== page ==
Many have attacked Elizabeth Warren’s Medicare-for-All plan for being too expensive, claiming the program would add trillions to the national debt.
Warren’s answer is a wealth tax of 6% on fortunes above 1$ billion.
Advocates of all universal healthcare proposals make the point that a country as wealthy as the US should be able to afford such programs. They argue that all the tax reforms of the last thirty-five years have benefited the ultra rich and it’s time the pendulum swung back. Many compare today’s US economy to the gilded age of the late 19th century, when industrialists amassed incredible fortunes while the majority of our population suffered from poverty and poor working conditions.
A new study by economists, Emmanuel Saez and Gabriel Zucman, concluded that the 400 richest families pay a lower effective tax rate than the bottom half of all US households and it’s the first time the top forty families have paid a lower tax rate than the middle class in 100 years.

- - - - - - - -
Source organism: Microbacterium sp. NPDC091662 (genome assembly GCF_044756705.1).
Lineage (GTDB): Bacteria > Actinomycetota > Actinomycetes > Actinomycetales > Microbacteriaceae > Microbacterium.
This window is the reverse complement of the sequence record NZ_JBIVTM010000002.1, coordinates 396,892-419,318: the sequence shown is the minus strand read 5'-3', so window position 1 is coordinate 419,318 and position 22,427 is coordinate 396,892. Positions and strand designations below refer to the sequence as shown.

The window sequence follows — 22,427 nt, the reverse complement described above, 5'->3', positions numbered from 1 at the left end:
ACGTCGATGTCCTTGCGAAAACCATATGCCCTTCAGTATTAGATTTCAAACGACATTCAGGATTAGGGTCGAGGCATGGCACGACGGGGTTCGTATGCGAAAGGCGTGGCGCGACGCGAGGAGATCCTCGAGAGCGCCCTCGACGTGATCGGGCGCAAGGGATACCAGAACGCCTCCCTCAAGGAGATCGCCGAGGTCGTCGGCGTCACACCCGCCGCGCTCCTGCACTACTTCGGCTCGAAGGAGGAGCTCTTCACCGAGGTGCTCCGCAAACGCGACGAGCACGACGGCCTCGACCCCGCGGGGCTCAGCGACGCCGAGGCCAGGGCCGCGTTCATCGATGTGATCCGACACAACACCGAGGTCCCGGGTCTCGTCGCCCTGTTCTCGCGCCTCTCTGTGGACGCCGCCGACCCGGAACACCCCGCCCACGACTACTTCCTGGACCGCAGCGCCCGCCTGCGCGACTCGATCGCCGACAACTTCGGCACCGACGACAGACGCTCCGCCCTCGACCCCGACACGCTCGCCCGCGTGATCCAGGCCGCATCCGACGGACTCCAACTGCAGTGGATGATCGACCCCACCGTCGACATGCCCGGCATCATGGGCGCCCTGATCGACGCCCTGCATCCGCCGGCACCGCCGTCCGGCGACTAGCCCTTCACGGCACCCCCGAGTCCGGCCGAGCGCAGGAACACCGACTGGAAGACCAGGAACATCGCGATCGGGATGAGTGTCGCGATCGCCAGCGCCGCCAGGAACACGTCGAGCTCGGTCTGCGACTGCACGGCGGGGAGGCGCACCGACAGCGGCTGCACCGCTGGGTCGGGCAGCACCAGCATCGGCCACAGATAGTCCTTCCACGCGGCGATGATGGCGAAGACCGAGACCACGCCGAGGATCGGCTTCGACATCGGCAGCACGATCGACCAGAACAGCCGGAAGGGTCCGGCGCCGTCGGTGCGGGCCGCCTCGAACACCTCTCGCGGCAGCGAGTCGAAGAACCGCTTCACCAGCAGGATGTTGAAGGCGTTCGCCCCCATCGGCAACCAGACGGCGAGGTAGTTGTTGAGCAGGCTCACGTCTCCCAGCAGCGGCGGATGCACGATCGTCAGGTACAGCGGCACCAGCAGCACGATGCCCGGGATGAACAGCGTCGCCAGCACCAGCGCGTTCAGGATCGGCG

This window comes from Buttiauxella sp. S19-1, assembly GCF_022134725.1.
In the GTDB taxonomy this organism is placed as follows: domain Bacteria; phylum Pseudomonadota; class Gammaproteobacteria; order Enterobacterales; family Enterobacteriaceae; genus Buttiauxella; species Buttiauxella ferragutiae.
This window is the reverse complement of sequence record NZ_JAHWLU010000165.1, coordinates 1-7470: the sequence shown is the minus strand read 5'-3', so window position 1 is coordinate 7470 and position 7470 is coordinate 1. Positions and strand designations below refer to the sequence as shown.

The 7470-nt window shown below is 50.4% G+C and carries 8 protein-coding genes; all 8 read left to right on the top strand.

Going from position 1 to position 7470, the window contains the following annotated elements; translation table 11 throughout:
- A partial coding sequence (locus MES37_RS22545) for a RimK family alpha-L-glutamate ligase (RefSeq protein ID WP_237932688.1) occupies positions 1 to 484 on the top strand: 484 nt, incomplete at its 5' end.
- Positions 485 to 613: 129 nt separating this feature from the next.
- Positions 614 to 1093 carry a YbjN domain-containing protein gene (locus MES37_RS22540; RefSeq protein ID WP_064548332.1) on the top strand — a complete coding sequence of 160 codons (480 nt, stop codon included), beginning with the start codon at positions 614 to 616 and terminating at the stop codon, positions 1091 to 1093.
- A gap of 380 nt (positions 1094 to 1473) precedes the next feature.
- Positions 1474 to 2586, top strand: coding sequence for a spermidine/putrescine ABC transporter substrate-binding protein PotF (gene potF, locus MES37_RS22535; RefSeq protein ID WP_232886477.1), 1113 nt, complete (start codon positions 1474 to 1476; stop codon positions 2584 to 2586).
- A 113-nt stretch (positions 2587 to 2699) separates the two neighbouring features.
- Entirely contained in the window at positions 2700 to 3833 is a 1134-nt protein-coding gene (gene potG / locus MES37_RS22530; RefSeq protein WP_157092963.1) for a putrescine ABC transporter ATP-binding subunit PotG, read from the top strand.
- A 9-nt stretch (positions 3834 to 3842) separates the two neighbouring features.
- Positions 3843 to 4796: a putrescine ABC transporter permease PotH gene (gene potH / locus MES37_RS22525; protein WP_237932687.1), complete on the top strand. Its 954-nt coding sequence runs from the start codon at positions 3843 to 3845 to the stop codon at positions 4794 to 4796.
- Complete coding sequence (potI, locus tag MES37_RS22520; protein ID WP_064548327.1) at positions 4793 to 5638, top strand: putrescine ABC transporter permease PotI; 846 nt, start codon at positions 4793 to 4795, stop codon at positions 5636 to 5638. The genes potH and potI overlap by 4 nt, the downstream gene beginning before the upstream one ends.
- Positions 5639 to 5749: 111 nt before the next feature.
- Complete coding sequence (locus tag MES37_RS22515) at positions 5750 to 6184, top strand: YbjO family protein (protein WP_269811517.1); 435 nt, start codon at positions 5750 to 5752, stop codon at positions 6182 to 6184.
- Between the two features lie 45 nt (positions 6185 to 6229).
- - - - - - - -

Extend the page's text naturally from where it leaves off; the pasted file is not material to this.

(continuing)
In response to the plan, several billionaires have argued that Warren is punishing success. Jamie Dimon of JP Morgan Chase told CBS News that Warren “vilifies successful people.”
Bill Gates made a joke that he might have to pay $100 billion of his $109 billion fortune under Warren’s tax. Then, he went on to question, “I don’t know how open-minded she is or if she’d even be willing to sit down with somebody who has large amounts of money.”
Warren responded that she would love to sit down with Gates to explain how much he would pay. How would you like to be a fly on the wall in that meeting? It’s a discussion that will be central to the next election cycle.